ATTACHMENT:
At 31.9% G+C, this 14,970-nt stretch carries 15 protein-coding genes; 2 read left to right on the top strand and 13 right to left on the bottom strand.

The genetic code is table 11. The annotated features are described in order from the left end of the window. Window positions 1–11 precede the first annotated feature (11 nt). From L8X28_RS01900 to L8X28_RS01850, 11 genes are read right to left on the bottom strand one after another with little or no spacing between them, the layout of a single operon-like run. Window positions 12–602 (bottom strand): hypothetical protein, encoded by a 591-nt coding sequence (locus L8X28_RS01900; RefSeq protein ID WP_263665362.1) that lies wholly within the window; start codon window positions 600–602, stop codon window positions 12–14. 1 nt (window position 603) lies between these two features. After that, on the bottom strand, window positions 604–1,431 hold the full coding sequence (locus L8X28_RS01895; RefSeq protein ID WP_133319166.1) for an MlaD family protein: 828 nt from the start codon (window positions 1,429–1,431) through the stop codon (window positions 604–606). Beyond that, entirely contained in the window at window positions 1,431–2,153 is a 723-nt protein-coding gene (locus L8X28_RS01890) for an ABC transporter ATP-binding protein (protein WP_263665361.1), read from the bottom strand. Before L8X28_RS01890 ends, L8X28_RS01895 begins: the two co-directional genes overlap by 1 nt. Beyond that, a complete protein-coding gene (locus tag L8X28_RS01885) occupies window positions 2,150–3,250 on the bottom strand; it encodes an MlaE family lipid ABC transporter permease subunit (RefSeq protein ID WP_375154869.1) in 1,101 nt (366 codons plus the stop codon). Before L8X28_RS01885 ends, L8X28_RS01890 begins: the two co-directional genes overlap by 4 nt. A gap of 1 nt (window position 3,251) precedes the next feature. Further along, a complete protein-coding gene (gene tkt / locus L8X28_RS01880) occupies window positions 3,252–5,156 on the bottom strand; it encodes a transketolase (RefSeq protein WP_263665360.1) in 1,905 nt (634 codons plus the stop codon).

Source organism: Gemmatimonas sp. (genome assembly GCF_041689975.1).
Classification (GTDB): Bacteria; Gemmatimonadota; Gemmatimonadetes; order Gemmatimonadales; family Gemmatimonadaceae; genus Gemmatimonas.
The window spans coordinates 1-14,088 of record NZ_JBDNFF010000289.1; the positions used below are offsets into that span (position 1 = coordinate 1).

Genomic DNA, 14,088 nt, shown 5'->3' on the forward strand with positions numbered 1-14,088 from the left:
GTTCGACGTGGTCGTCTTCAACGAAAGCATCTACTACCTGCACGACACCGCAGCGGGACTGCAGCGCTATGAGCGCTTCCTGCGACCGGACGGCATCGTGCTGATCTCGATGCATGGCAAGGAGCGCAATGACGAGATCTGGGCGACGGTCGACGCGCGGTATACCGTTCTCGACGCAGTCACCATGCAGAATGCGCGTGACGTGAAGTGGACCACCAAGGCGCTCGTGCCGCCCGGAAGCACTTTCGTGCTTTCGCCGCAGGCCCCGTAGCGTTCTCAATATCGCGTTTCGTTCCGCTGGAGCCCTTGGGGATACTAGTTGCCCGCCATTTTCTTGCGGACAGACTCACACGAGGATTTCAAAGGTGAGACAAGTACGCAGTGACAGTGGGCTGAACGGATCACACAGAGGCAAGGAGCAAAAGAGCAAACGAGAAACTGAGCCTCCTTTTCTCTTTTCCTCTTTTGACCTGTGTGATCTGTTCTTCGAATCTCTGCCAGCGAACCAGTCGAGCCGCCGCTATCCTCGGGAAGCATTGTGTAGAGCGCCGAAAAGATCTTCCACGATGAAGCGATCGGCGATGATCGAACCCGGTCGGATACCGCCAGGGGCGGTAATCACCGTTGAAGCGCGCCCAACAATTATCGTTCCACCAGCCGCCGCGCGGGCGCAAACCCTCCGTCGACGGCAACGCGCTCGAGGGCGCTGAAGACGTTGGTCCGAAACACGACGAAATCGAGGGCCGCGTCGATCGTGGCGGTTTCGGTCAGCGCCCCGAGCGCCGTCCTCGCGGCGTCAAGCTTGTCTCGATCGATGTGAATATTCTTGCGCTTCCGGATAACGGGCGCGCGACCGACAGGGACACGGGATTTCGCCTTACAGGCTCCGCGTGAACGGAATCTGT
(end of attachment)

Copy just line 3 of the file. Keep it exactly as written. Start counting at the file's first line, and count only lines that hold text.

Source organism: Gemmatimonas sp. (genome assembly GCF_041689975.1).